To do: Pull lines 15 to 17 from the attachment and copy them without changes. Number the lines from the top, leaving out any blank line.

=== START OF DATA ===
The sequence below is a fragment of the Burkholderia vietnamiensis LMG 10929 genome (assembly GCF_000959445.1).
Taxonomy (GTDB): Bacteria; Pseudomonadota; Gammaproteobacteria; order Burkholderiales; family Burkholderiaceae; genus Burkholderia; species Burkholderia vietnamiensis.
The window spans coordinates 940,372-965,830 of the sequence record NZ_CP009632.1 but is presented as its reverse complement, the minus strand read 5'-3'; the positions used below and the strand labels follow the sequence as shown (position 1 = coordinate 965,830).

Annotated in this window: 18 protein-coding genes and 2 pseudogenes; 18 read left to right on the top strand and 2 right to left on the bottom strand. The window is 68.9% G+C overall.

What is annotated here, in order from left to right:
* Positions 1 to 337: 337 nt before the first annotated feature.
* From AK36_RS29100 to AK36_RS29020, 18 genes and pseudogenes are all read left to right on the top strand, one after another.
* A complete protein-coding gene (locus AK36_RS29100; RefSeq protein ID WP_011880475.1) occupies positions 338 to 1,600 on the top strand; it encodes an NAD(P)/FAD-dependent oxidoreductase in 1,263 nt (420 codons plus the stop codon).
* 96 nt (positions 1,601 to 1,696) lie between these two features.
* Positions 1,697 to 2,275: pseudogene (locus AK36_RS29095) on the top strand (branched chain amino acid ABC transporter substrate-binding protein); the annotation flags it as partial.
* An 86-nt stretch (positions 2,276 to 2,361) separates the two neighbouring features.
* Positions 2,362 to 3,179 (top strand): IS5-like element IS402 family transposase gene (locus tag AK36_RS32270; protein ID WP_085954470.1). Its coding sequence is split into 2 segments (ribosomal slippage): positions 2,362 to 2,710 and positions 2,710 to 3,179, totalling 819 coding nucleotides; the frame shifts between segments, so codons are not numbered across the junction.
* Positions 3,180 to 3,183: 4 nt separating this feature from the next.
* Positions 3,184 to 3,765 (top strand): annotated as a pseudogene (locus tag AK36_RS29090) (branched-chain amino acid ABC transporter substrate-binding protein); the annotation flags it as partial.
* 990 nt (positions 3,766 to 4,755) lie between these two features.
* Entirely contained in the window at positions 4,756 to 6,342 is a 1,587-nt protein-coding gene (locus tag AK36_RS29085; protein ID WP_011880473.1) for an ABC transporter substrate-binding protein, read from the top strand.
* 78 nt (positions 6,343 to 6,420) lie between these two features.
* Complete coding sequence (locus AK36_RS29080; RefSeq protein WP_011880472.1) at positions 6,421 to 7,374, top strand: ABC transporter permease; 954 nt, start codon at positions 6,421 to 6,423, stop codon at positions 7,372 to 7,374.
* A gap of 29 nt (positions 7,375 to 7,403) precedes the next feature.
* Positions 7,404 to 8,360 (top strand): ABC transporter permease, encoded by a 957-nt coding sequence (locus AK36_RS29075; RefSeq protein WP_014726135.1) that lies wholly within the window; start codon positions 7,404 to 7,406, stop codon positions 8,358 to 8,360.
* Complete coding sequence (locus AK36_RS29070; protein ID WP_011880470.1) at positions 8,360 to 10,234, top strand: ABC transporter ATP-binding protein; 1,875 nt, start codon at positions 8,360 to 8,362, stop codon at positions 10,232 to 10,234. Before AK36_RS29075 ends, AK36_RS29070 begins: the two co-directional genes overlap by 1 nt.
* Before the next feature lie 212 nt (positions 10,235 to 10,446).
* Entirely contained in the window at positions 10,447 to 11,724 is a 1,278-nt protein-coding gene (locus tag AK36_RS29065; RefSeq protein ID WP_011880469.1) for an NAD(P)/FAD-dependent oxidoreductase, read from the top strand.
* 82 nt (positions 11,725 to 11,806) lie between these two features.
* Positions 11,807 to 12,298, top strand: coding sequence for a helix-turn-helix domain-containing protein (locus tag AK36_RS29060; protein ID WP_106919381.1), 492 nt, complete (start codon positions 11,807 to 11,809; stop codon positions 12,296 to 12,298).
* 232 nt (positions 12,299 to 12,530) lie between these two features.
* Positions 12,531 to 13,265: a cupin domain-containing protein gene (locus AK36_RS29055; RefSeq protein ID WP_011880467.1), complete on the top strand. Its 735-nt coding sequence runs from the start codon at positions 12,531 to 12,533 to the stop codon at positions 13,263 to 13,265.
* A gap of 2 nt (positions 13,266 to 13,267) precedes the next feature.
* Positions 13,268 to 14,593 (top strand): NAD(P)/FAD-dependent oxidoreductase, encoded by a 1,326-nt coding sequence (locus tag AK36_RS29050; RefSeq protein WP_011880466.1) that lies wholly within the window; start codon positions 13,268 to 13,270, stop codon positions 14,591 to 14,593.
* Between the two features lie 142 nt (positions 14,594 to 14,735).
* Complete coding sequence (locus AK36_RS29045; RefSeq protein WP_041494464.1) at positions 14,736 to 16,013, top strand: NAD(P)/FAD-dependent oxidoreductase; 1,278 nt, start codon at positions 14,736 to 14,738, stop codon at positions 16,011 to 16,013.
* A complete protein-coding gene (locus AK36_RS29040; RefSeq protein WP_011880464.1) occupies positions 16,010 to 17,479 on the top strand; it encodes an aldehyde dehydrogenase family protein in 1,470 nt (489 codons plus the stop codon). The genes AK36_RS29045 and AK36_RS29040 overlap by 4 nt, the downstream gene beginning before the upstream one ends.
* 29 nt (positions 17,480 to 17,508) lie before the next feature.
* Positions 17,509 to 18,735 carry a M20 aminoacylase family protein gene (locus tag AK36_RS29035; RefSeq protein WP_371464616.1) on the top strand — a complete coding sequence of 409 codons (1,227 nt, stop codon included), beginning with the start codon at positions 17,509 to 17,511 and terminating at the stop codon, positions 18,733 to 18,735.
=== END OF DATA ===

* 990 nt (positions 3,766 to 4,755) lie between these two features.
* Entirely contained in the window at positions 4,756 to 6,342 is a 1,587-nt protein-coding gene (locus tag AK36_RS29085; protein ID WP_011880473.1) for an ABC transporter substrate-binding protein, read from the top strand.
* 78 nt (positions 6,343 to 6,420) lie between these two features.